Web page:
Don't Forget

by Scott Vance on January 12, 2022

1 Samuel 6-7:1 (click here to read the scripture)
When you think about it, the narrative at this point is incredible. 
Remember how this story has unfolded: the battle between the Philistines and Israel; the leadership of Israel is morally bankrupt; they view the Ark of the Covenant as a lucky talisman; they have forgotten about the Lord.  Then there is the utter and complete defeat of Israel, the death of Eli and his sons, and the capture of the Ark of God.  However, God is demonstrating His sovereignty and power—especially among the Philistines.
Now we get to the next part of this amazing narrative.  The Philistines are at a loss at what to do.  They believed that their god was greater than the Lord, yet the heavy hand of the Lord has been upon city after city.  Death and disease have followed.  It’s been a mighty spiritual battle, but not in the eyes of the Philistines.   They decided to test and see if the disaster is from Yahweh or just a coincidence.  They get a couple of cows that have calves but separate them from each other.  Then they hitch the cows to a cart and place the Ark on the cart along with a guilt offering of gold rats and gold tumors, (very costly.) They point the cart towards Israel and watch to see what will happen.
They test to see if the cows turn back to care for their calves and fail to deliver the cart to Israel or if the cows head towards Israel.  The cows go straight on into Israel and deliver the Ark and the guilt offering!  Yahweh wins! 
One of the most incredible things about this passage is that the priests of the Philistines are the ones who are calling their own people to give glory to the Lord and remember what the Lord did to the Egyptians and Pharaoh (6.5-6)!
However, notice what happens when the Ark of the Lord returns to Israel.  First, there is great rejoicing and thanksgiving, but then great sorrow as seventy people die.  The people of Beth Shemesh attribute these deaths to improper care for the Ark. 
The point of all this in the narrative is to show us that God is sovereign over all - Israel and Philistia.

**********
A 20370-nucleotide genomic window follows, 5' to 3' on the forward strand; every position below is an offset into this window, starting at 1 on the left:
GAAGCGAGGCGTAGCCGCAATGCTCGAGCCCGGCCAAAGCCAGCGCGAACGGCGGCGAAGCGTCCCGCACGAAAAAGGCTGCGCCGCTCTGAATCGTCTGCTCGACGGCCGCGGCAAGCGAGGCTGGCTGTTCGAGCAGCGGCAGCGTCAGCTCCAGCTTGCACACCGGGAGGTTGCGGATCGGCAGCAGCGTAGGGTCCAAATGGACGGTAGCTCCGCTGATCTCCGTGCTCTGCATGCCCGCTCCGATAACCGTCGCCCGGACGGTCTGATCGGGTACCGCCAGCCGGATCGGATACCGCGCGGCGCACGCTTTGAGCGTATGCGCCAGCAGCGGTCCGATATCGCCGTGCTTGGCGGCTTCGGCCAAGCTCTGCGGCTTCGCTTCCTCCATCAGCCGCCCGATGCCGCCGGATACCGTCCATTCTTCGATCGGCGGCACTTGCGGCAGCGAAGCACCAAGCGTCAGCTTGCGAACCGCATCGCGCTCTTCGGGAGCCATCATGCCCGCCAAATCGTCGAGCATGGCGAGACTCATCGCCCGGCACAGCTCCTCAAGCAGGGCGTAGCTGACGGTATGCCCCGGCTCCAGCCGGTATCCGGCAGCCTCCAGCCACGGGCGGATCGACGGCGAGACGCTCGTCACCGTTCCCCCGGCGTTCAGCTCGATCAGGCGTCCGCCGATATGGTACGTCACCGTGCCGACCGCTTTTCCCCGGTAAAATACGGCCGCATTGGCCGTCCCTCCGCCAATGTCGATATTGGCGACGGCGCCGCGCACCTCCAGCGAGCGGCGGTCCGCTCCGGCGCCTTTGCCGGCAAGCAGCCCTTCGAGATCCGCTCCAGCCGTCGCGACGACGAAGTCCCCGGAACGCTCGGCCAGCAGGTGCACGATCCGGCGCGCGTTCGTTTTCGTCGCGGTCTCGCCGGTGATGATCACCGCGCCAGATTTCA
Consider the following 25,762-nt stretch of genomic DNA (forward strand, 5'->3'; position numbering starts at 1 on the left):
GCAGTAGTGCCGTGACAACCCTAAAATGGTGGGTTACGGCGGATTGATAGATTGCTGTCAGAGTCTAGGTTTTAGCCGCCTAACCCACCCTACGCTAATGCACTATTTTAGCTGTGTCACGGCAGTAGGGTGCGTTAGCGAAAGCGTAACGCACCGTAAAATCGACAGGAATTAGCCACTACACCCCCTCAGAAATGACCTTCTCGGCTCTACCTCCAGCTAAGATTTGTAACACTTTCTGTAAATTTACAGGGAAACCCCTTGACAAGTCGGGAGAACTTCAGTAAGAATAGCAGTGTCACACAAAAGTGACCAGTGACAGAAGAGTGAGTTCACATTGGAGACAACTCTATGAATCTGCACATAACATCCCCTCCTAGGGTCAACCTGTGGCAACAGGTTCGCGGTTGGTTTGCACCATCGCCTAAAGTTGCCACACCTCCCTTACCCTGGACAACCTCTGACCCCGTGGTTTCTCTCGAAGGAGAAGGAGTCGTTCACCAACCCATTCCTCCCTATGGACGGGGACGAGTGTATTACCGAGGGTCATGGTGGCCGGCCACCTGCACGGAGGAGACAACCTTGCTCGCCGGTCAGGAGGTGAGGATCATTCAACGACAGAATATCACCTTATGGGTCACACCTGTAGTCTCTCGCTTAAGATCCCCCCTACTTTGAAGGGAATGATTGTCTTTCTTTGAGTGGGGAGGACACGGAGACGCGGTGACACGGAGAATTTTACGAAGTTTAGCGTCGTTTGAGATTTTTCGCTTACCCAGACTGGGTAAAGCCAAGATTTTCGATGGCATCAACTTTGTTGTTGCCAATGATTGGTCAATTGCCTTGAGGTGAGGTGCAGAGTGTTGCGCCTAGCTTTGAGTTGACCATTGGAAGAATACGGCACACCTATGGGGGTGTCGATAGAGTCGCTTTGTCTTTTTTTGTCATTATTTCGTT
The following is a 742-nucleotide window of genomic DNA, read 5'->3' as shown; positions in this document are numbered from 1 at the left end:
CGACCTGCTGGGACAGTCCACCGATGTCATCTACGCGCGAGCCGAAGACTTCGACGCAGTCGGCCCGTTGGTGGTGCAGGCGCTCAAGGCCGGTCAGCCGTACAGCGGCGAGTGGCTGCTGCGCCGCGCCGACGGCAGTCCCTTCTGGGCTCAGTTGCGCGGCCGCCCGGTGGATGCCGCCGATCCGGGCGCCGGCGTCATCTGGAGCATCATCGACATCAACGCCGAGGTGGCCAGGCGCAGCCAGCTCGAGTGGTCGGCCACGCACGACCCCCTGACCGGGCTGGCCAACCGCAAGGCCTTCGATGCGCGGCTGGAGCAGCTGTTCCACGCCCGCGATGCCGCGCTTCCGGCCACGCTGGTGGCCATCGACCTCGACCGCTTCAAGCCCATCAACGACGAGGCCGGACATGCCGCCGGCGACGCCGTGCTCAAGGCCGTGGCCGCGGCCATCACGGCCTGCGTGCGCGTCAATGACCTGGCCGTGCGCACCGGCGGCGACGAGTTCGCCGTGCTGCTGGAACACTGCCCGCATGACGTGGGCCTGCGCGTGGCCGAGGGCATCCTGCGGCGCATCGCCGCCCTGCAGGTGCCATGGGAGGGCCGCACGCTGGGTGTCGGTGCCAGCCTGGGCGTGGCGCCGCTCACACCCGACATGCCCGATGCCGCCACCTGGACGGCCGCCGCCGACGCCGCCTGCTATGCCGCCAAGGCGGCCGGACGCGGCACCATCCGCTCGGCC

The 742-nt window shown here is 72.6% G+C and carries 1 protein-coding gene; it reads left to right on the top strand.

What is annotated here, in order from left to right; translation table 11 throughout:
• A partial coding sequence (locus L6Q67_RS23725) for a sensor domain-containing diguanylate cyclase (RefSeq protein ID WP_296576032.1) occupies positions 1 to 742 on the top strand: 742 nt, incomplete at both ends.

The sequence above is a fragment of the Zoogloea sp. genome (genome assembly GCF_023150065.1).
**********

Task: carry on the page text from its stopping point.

The part that catches my attention is how Israel doesn’t get it.  They’ve somehow missed the Lord.  They’ve forgotten the rich history that they’ve enjoyed through Abraham, Moses, and Joshua.  As I reflect upon the passage, my question is this, how did they ever come to the place where they reduced their rich heritage of relationship with God to something that they store in the attic or garage only to be dragged out when they want something? 
For me, it’s all about nearness - nearness to God.  It’s so easy to let our relationship with God slip away.   We’re so easily distracted by our own busyness and we let that busyness carry us through our days.  When that happens, we can wind up being like the Israelites and reduce our relationship with God to something that is idolatrous - a relationship which we try to manipulate or obligate the Lord to us. 
“I’ve done these things Lord, so now I need you to…”
How do we avoid treating the Lord as our cosmic butler?  How do we keep from placing ourselves over God?  The solution is to draw near to the Lord and humbly submit ourselves to His will every day.  There’s nothing wrong with laying our petitions before the Lord and even arguing with the Lord in prayer, but when we finish arguing and wrestling with the Lord in our prayers, we must finish with the unshakable obedience and resolve we see in Jesus at the Garden of Gethsemane, “Nevertheless, not my will, but yours, be done.”  (Luke 22.39-42)
God bless you my friends, know that He is with you now even as you read this.
I’m praying for you this morning.


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